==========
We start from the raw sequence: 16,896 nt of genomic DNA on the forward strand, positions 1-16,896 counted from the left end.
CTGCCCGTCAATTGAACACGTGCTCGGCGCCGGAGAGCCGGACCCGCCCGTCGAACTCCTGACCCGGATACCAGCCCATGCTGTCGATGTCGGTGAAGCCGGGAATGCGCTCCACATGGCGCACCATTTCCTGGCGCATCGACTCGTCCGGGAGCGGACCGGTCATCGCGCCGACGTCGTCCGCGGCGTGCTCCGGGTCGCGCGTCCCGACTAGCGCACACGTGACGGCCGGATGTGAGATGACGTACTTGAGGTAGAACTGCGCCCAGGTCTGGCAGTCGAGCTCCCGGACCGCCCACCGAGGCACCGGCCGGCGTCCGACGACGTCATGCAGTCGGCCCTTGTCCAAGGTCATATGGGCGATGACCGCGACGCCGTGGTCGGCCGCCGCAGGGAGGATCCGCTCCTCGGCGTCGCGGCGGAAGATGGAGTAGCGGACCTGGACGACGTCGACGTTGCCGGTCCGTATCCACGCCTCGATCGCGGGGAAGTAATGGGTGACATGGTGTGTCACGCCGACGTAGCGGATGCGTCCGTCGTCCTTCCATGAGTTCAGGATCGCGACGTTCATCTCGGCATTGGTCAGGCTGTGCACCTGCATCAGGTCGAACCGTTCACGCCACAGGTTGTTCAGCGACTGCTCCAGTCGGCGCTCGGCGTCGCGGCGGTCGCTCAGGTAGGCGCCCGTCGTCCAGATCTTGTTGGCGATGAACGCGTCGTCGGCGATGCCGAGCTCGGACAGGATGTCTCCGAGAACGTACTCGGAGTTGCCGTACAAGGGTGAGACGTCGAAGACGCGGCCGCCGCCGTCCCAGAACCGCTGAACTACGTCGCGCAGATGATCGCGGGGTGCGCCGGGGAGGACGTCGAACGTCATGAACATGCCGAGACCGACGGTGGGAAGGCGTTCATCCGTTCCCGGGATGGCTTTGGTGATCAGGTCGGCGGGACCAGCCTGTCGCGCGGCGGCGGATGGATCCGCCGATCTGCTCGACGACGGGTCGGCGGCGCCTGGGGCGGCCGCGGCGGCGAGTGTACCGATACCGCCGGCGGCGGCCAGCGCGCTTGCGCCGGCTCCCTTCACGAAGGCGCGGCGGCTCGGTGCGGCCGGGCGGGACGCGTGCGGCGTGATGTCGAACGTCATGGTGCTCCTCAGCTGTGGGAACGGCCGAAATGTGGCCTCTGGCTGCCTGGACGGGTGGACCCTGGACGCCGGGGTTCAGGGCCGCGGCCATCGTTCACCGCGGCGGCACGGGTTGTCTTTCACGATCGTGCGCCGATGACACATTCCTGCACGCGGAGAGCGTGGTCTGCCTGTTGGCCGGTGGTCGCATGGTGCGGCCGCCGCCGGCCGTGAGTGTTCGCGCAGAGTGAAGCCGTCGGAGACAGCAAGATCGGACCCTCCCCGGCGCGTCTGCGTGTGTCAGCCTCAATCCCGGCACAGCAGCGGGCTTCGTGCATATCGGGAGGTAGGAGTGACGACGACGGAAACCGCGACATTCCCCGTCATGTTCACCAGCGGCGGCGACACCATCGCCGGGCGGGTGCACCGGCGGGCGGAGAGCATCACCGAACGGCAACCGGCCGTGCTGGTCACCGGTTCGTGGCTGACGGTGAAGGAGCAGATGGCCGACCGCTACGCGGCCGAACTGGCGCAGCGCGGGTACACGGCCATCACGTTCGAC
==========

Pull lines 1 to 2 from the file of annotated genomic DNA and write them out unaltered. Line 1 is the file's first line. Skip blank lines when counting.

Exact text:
We start from the raw sequence: 16,896 nt of genomic DNA on the forward strand, positions 1-16,896 counted from the left end.
CTGCCCGTCAATTGAACACGTGCTCGGCGCCGGAGAGCCGGACCCGCCCGTCGAACTCCTGACCCGGATACCAGCCCATGCTGTCGATGTCGGTGAAGCCGGGAATGCGCTCCACATGGCGCACCATTTCCTGGCGCATCGACTCGTCCGGGAGCGGACCGGTCATCGCGCCGACGTCGTCCGCGGCGTGCTCCGGGTCGCGCGTCCCGACTAGCGCACACGTGACGGCCGGATGTGAGATGACGTACTTGAGGTAGAACTGCGCCCAGGTCTGGCAGTCGAGCTCCCGGACCGCCCACCGAGGCACCGGCCGGCGTCCGACGACGTCATGCAGTCGGCCCTTGTCCAAGGTCATATGGGCGATGACCGCGACGCCGTGGTCGGCCGCCGCAGGGAGGATCCGCTCCTCGGCGTCGCGGCGGAAGATGGAGTAGCGGACCTGGACGACGTCGACGTTGCCGGTCCGTATCCACGCCTCGATCGCGGGGAAGTAATGGGTGACATGGTGTGTCACGCCGACGTAGCGGATGCGTCCGTCGTCCTTCCATGAGTTCAGGATCGCGACGTTCATCTCGGCATTGGTCAGGCTGTGCACCTGCATCAGGTCGAACCGTTCACGCCACAGGTTGTTCAGCGACTGCTCCAGTCGGCGCTCGGCGTCGCGGCGGTCGCTCAGGTAGGCGCCCGTCGTCCAGATCTTGTTGGCGATGAACGCGTCGTCGGCGATGCCGAGCTCGGACAGGATGTCTCCGAGAACGTACTCGGAGTTGCCGTACAAGGGTGAGACGTCGAAGACGCGGCCGCCGCCGTCCCAGAACCGCTGAACTACGTCGCGCAGATGATCGCGGGGTGCGCCGGGGAGGACGTCGAACGTCATGAACATGCCGAGACCGACGGTGGGAAGGCGTTCATCCGTTCCCGGGATGGCTTTGGTGATCAGGTCGGCGGGACCAGCCTGTCGCGCGGCGGCGGATGGATCCGCCGATCTGCTCGACGACGGGTCGGCGGCGCCTGGGGCGGCCGCGGCGGCGAGTGTACCGATACCGCCGGCGGCGGCCAGCGCGCTTGCGCCGGCTCCCTTCACGAAGGCGCGGCGGCTCGGTGCGGCCGGGCGGGACGCGTGCGGCGTGATGTCGAACGTCATGGTGCTCCTCAGCTGTGGGAACGGCCGAAATGTGGCCTCTGGCTGCCTGGACGGGTGGACCCTGGACGCCGGGGTTCAGGGCCGCGGCCATCGTTCACCGCGGCGGCACGGGTTGTCTTTCACGATCGTGCGCCGATGACACATTCCTGCACGCGGAGAGCGTGGTCTGCCTGTTGGCCGGTGGTCGCATGGTGCGGCCGCCGCCGGCCGTGAGTGTTCGCGCAGAGTGAAGCCGTCGGAGACAGCAAGATCGGACCCTCCCCGGCGCGTCTGCGTGTGTCAGCCTCAATCCCGGCACAGCAGCGGGCTTCGTGCATATCGGGAGGTAGGAGTGACGACGACGGAAACCGCGACATTCCCCGTCATGTTCACCAGCGGCGGCGACACCATCGCCGGGCGGGTGCACCGGCGGGCGGAGAGCATCACCGAACGGCAACCGGCCGTGCTGGTCACCGGTTCGTGGCTGACGGTGAAGGAGCAGATGGCCGACCGCTACGCGGCCGAACTGGCGCAGCGCGGGTACACGGCCATCACGTTCGAC